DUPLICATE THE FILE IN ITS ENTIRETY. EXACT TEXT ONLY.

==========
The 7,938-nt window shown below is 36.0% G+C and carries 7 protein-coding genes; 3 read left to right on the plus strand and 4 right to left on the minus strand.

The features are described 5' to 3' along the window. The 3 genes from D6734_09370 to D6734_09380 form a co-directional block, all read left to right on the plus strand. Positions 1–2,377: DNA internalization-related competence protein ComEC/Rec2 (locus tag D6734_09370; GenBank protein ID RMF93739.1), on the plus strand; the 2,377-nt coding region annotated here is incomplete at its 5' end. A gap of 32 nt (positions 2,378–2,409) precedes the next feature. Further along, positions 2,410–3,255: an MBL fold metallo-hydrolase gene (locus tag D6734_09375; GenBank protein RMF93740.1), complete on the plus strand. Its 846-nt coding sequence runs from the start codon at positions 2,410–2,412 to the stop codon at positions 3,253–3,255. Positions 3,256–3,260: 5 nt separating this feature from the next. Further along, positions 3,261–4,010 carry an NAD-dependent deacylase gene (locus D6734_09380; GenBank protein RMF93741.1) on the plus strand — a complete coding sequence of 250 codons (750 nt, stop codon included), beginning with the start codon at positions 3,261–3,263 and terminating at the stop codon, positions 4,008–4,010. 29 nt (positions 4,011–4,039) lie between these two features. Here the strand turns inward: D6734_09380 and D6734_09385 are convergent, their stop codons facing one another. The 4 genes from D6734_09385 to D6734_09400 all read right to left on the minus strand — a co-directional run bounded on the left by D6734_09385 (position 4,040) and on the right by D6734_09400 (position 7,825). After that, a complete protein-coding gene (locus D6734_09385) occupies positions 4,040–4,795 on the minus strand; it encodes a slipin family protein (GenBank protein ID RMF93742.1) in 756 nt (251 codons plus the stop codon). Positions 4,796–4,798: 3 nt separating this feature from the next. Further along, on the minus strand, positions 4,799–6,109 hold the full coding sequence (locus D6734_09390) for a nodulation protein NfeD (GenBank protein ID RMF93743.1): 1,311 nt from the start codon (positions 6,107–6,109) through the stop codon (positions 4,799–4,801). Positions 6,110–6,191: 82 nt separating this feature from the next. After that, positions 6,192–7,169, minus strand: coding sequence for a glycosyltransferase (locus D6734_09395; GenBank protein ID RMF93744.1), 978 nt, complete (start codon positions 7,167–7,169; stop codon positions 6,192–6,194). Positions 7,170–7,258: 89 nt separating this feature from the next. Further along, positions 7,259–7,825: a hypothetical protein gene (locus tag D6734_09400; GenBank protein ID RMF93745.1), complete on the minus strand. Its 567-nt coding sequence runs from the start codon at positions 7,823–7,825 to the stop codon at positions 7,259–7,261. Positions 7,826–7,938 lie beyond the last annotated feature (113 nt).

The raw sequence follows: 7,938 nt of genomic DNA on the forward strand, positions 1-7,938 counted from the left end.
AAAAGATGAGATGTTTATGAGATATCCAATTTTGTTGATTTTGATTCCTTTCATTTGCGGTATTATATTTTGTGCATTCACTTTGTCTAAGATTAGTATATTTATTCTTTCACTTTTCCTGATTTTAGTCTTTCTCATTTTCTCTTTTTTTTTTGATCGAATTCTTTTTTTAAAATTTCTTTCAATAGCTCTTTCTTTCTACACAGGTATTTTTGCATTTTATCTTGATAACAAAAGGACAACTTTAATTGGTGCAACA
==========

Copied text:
The 7,938-nt window shown below is 36.0% G+C and carries 7 protein-coding genes; 3 read left to right on the plus strand and 4 right to left on the minus strand.

The features are described 5' to 3' along the window. The 3 genes from D6734_09370 to D6734_09380 form a co-directional block, all read left to right on the plus strand. Positions 1–2,377: DNA internalization-related competence protein ComEC/Rec2 (locus tag D6734_09370; GenBank protein ID RMF93739.1), on the plus strand; the 2,377-nt coding region annotated here is incomplete at its 5' end. A gap of 32 nt (positions 2,378–2,409) precedes the next feature. Further along, positions 2,410–3,255: an MBL fold metallo-hydrolase gene (locus tag D6734_09375; GenBank protein RMF93740.1), complete on the plus strand. Its 846-nt coding sequence runs from the start codon at positions 2,410–2,412 to the stop codon at positions 3,253–3,255. Positions 3,256–3,260: 5 nt separating this feature from the next. Further along, positions 3,261–4,010 carry an NAD-dependent deacylase gene (locus D6734_09380; GenBank protein RMF93741.1) on the plus strand — a complete coding sequence of 250 codons (750 nt, stop codon included), beginning with the start codon at positions 3,261–3,263 and terminating at the stop codon, positions 4,008–4,010. 29 nt (positions 4,011–4,039) lie between these two features. Here the strand turns inward: D6734_09380 and D6734_09385 are convergent, their stop codons facing one another. The 4 genes from D6734_09385 to D6734_09400 all read right to left on the minus strand — a co-directional run bounded on the left by D6734_09385 (position 4,040) and on the right by D6734_09400 (position 7,825). After that, a complete protein-coding gene (locus D6734_09385) occupies positions 4,040–4,795 on the minus strand; it encodes a slipin family protein (GenBank protein ID RMF93742.1) in 756 nt (251 codons plus the stop codon). Positions 4,796–4,798: 3 nt separating this feature from the next. Further along, on the minus strand, positions 4,799–6,109 hold the full coding sequence (locus D6734_09390) for a nodulation protein NfeD (GenBank protein ID RMF93743.1): 1,311 nt from the start codon (positions 6,107–6,109) through the stop codon (positions 4,799–4,801). Positions 6,110–6,191: 82 nt separating this feature from the next. After that, positions 6,192–7,169, minus strand: coding sequence for a glycosyltransferase (locus D6734_09395; GenBank protein ID RMF93744.1), 978 nt, complete (start codon positions 7,167–7,169; stop codon positions 6,192–6,194). Positions 7,170–7,258: 89 nt separating this feature from the next. Further along, positions 7,259–7,825: a hypothetical protein gene (locus tag D6734_09400; GenBank protein ID RMF93745.1), complete on the minus strand. Its 567-nt coding sequence runs from the start codon at positions 7,823–7,825 to the stop codon at positions 7,259–7,261. Positions 7,826–7,938 lie beyond the last annotated feature (113 nt).

The raw sequence follows: 7,938 nt of genomic DNA on the forward strand, positions 1-7,938 counted from the left end.
AAAAGATGAGATGTTTATGAGATATCCAATTTTGTTGATTTTGATTCCTTTCATTTGCGGTATTATATTTTGTGCATTCACTTTGTCTAAGATTAGTATATTTATTCTTTCACTTTTCCTGATTTTAGTCTTTCTCATTTTCTCTTTTTTTTTTGATCGAATTCTTTTTTTAAAATTTCTTTCAATAGCTCTTTCTTTCTACACAGGTATTTTTGCATTTTATCTTGATAACAAAAGGACAACTTTAATTGGTGCAACA